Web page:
These are images of Mars, courtesy of the Mars Reconnaissance Orbiter. On this spacecraft is a powerful camera known as HiRISE. It’s been sending us detailed images of Mars similar to our own “Google Earth”.
What stands out to me is the staggering level of diversity and beauty. Mars is a dead planet, but it clearly had lots going on once. How does a planet die?
The answer is simpler than you might have thought. If you make a large cup of tea and a small cup of tea, wait fifteen minutes and taste each cup. You’ll notice the large cup is warmer than the smaller one. Small things lose heat faster than large ones.
The surface of Mars has been blasted by the Sun’s solar wind for a long time. The shield against such a thing comes from the same concept as what keeps a cup of tea hot. When Mars had a hot interior, it’s iron core was liquid metal and spinning. This generates a magnetic field.
The solar wind is simply charged particles, subject to magnetism. On Earth, our magnetic field blocks their access to the Earth’s surface, protecting us.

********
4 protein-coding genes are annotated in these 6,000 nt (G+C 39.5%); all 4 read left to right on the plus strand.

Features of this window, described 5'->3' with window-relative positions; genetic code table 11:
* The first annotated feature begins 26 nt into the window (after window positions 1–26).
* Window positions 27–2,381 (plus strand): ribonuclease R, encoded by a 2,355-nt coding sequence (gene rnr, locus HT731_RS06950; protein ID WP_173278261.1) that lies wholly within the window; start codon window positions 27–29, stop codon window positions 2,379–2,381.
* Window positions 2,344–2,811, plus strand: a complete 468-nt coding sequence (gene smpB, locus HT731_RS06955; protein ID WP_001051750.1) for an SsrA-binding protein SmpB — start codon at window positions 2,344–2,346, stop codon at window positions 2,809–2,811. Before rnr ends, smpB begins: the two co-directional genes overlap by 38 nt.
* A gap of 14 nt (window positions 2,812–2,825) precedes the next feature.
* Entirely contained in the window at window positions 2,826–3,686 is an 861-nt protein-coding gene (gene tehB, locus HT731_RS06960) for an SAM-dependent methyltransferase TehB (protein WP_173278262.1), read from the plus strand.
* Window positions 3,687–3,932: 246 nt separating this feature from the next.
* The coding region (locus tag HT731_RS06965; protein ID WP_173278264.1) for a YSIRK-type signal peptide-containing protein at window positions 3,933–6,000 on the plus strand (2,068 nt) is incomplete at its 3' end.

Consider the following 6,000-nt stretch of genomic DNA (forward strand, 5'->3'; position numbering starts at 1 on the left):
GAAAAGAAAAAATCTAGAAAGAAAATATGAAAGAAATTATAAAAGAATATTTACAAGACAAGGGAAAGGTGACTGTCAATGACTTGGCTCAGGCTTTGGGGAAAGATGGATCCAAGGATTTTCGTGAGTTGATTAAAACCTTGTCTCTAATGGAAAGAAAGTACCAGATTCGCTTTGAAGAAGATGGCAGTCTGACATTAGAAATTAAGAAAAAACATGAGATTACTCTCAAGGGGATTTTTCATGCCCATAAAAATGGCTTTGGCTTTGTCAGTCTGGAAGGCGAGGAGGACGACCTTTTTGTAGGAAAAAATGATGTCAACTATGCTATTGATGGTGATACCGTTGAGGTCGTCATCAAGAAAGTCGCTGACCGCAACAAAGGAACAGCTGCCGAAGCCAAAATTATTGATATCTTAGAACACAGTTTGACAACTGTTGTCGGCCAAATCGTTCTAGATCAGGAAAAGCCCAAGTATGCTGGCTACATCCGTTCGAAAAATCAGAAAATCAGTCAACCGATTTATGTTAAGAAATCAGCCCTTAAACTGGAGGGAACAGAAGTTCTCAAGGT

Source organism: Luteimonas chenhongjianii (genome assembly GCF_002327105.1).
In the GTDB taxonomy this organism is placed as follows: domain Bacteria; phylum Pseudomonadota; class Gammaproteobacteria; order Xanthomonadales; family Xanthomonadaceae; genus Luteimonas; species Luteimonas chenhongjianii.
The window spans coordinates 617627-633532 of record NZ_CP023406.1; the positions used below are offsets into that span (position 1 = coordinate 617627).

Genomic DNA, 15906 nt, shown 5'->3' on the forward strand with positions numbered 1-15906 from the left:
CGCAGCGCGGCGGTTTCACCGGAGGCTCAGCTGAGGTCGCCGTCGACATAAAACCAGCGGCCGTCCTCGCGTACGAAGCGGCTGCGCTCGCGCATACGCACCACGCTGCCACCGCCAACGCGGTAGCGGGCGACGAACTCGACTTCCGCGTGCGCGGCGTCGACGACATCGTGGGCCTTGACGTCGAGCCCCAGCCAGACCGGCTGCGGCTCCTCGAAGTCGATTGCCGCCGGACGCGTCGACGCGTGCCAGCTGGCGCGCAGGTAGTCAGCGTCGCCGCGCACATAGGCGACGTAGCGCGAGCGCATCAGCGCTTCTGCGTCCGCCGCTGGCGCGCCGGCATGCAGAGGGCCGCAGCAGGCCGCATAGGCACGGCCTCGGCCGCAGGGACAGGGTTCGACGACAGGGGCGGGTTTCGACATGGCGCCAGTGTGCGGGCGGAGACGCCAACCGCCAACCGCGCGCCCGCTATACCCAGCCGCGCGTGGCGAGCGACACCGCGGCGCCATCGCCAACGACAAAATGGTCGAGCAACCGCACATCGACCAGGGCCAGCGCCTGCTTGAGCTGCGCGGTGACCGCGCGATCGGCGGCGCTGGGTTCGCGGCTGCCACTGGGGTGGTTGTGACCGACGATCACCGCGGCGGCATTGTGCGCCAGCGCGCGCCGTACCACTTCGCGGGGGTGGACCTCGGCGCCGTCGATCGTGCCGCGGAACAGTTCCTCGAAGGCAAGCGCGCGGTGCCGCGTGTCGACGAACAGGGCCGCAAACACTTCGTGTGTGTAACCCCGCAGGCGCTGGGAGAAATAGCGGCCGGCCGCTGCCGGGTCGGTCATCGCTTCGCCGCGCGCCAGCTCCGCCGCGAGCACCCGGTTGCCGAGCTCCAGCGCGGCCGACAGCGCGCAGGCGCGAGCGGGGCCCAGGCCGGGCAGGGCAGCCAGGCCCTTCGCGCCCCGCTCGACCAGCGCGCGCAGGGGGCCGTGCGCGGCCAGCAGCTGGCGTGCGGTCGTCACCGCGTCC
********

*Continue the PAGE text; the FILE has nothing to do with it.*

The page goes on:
Earth is larger than Mars, and has thus kept it’s interior heat more efficiently.
Mars is a fossil. It was once a living planet with lots of liquid water. These pictures make that clear and ground science confirms it. It was however once more likely to house life, it seemingly may have been quite hospitable.
Is it possible to bring Mars back to life? Certainly humans can colonize it with massive industrial protections against the radiation. This would be expensive and difficult. Some however bring up the question of changing the planet so we don’t need to live in artificial environments.
Could we actually bring Mars back to life?
P.S. If you look carefully at the top right image, you’ll see a blue area… that’s the Curiosity Rover right after landing.
NASA’s MAVEN Mars orbiter’s capability to relay data from a Mars surface mission, on Nov. 6, 2014, included this and other images from NASA’s Curiosity Mars rover. The image was taken Oct. 23, 2014, by Curiosity’s Navigation Camera, showing part of “Pahrump Hills” outcrop.